Cronyism, Consumers, and Contact Lenses
According to a recent article in the Wall Street Journal, the pandemic has led to a growing number of children who are experiencing vision problems. The increased screen time from virtual school has led to increases in myopia, or nearsightedness. This has been attributed to spending large amounts of time looking at screens held very close to the eyes, rather than learning in person. With a growing number of Americans facing increased eye problems, now is the time for Federal and State governments to take action and work to lower the prices of contacts.
Alcon, a multi-national contact lens producer, has been engaging in Unilateral Pricing Policies. Essentially, they are setting a minimum price for retailers. Discount sellers like Lens.com and 1-800Contacts are in the crosshairs of big corporations as well as Eye Care Practitioners (ECPs) and optometrists. In fact, Lens.com is currently being sued by Alcon over a phony trademark infringement issue. The plaintiff’s argument is that the lenses that are being sold are unsafe, which is nonsense – a baseless claim. On the contrary, the lawsuit has nothing to do with FDA approval or patient safety. It is really about the ability of these retailers to sell their products at a lower price.
For consumers who require contact lenses, they must obtain a prescription and then purchase their contact lenses from ECPs. Or, consumers can go to discounter sites, like Lens.com or 1800Contacts.com. These discounters – a Gray Market – allow consumers a choice at a better price point. Without the gray market, patients would be compelled to purchase their lenses only big from ECPs. And consider this, as more patients are forced to buy their lenses from an ECP as opposed to a discount retailer, ECPs are more likely to prescribe lenses from Alcon which means higher prices for patients and more sales for Alcon.
Alcon’s argument in their frivolous legal case against Lens.com is that the lenses being sold pose a danger to the consumer. This is by no means a new argument, so much so that the American Optometrist Association (AOA) was warned by the Attorney General not to make baseless claims about the safety of lenses from discount sellers as a condition in a 2003 lawsuit similar to the current one.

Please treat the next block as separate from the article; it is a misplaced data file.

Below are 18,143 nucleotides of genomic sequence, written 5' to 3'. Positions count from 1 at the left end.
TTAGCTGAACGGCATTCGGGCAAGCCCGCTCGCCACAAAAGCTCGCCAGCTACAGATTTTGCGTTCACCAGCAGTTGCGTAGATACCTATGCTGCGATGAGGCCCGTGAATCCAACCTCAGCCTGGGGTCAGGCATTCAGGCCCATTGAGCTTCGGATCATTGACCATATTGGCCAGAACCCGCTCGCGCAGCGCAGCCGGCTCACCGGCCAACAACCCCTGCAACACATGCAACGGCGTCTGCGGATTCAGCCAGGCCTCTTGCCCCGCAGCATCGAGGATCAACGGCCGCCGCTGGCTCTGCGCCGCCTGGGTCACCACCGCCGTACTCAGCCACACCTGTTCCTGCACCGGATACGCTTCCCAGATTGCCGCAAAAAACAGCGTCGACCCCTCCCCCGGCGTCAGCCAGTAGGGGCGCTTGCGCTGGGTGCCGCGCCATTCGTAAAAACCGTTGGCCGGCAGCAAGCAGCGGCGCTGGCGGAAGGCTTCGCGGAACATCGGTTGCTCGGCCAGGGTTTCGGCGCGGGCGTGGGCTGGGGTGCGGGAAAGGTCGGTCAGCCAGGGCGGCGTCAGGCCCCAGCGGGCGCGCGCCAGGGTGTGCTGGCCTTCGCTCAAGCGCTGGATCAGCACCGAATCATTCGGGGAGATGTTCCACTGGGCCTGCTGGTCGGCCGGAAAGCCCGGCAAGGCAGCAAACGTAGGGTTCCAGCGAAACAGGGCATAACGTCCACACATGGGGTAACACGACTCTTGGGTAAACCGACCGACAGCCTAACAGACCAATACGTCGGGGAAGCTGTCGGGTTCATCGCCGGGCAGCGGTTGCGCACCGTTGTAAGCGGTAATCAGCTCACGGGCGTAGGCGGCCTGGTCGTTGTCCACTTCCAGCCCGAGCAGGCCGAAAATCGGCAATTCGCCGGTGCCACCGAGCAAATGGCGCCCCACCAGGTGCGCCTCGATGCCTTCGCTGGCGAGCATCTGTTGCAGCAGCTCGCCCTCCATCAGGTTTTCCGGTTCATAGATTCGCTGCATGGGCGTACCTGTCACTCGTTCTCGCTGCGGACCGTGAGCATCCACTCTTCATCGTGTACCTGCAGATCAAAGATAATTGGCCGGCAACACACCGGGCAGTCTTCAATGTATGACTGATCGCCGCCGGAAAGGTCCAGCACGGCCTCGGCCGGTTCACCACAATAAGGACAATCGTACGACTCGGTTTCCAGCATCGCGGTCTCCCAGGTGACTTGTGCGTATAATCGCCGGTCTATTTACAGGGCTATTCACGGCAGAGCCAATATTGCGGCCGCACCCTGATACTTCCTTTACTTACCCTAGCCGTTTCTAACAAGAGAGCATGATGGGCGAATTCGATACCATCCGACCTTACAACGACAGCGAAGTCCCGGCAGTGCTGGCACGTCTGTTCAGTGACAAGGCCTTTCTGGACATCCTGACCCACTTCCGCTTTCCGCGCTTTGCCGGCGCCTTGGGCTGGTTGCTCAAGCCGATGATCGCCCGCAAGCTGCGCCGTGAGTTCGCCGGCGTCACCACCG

It’s a common crony tactic – big business leveraging their size, power, and wealth gain advantage over discounters and start-ups, and consumers are paying the (higher) price as a result. Consume choice shouldn’t be at the whim of companies like Alcon. Such anti-competitive, crony policies are the reason why Americans overpay for needed prescriptions.
Organizations like the Coalition for Contact Lens Consumer Choice have been battling crony practices from major producers since the early 1990s. When 32 state Attorney Generals accused the big companies of colluding with ECPs, at the time preventing the release of prescriptions to discount pharmacies and mail order retailers, big business lost and had to pay 90 million dollars in damages. In 2016, Congress attempted to pass the Contact Lens Consumer Health Protection Act, which would have limited the ability of consumers to seek out other retailer options. The coalition went after the bill and prevented its passing.
The past 30 years have shown us that corporations like Alcon, will continue to use the government as a means of preventing competition that could help consumers by offering them better and cheaper options. Congress should begin to cut federal regulation that hurts consumers’ ability to choose which products would be helpful to them. It should take measures to prevent intentional disruptive lawsuits from gaining traction and work towards placing the power back in the hands of the consumer.
Jack Rowing is a politics major at the Catholic University of America and an assistant editor at RealClearHealth.